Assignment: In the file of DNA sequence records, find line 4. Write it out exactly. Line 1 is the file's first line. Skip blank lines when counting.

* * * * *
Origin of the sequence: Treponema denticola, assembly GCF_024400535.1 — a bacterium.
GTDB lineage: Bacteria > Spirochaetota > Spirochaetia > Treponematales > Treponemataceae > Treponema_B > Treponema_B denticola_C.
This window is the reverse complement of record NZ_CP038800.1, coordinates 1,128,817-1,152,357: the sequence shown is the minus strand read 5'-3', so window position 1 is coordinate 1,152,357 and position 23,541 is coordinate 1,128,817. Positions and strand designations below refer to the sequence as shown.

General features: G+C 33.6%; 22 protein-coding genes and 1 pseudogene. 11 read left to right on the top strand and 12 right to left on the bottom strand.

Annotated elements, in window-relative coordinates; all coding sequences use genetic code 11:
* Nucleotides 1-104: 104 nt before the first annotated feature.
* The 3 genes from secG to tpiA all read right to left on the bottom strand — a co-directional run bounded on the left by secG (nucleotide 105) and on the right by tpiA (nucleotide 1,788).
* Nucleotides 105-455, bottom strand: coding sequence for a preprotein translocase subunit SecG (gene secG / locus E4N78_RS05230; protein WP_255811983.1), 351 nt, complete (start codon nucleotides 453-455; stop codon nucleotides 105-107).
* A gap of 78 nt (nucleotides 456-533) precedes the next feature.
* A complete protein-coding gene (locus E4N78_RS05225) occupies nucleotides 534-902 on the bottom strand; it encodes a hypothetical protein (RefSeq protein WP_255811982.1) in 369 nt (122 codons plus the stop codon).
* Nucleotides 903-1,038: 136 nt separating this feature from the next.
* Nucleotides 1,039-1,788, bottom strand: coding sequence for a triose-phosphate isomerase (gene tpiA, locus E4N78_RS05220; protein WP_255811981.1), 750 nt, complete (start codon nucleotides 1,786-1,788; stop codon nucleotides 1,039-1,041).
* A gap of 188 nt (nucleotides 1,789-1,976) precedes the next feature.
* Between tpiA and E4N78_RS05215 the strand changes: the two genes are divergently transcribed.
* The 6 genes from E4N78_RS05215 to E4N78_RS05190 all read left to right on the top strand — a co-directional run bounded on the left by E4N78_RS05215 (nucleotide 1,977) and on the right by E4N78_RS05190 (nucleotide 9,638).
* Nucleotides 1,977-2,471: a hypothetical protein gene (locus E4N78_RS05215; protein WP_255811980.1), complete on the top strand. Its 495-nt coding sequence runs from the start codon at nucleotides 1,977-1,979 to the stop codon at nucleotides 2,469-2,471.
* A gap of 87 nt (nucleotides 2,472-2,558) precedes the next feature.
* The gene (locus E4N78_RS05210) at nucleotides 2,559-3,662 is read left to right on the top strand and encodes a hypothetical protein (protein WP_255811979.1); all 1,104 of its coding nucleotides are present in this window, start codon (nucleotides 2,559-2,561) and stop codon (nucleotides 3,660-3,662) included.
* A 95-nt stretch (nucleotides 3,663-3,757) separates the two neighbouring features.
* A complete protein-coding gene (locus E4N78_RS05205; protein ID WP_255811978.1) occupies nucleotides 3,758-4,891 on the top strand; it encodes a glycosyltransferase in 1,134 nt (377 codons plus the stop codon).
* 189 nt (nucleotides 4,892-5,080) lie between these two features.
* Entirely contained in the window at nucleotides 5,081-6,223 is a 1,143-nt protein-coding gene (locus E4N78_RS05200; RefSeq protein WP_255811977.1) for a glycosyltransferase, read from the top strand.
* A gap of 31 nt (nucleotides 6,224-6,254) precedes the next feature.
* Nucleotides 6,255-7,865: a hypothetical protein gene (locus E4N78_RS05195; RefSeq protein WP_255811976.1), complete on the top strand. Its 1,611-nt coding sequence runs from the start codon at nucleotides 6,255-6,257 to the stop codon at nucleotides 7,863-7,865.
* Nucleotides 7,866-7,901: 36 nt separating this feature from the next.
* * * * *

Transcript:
General features: G+C 33.6%; 22 protein-coding genes and 1 pseudogene. 11 read left to right on the top strand and 12 right to left on the bottom strand.